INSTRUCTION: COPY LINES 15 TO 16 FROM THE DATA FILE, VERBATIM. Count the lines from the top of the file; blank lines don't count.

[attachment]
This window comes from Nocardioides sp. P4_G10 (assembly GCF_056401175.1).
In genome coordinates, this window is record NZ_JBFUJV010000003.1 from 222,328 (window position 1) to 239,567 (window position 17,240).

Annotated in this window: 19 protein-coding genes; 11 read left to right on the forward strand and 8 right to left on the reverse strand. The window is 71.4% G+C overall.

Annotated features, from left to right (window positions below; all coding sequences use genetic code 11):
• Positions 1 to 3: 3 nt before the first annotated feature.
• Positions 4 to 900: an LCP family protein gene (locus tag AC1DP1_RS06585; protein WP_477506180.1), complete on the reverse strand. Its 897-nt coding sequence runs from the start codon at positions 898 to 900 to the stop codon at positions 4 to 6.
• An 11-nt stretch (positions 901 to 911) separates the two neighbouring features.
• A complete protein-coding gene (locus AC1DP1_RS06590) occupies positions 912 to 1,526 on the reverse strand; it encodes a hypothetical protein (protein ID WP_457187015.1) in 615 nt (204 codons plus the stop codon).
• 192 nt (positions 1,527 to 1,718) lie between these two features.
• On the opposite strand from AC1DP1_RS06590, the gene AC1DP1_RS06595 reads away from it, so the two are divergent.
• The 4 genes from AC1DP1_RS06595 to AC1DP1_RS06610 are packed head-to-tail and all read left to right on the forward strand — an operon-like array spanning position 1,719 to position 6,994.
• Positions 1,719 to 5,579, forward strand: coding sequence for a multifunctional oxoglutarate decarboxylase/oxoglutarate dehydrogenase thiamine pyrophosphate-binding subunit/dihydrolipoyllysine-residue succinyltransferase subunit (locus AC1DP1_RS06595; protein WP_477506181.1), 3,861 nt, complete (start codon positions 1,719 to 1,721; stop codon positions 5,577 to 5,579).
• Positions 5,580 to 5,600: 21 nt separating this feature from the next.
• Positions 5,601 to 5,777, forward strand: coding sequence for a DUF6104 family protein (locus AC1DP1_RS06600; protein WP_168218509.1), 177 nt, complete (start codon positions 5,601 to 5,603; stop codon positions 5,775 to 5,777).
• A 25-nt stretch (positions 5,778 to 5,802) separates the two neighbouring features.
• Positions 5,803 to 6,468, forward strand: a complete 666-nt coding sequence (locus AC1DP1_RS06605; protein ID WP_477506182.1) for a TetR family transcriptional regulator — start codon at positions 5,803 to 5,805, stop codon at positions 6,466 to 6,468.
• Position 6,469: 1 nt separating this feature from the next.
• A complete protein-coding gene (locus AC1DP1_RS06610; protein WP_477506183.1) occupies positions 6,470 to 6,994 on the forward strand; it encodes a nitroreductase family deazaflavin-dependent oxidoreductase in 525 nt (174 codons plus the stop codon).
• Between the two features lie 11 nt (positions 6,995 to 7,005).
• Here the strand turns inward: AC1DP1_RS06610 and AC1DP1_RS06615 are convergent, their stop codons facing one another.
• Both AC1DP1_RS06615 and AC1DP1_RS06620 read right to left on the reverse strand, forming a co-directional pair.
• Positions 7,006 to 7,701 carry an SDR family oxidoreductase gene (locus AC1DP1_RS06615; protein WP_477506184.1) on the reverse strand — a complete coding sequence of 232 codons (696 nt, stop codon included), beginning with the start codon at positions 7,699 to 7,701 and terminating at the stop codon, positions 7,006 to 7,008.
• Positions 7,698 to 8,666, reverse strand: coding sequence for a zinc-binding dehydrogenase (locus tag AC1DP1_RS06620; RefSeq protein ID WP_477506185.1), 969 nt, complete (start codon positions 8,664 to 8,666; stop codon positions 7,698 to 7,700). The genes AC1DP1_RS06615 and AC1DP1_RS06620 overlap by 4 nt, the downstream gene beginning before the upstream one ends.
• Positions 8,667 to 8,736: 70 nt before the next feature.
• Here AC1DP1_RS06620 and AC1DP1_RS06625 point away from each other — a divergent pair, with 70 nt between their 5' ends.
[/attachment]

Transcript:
• A 25-nt stretch (positions 5,778 to 5,802) separates the two neighbouring features.
• Positions 5,803 to 6,468, forward strand: a complete 666-nt coding sequence (locus AC1DP1_RS06605; protein ID WP_477506182.1) for a TetR family transcriptional regulator — start codon at positions 5,803 to 5,805, stop codon at positions 6,466 to 6,468.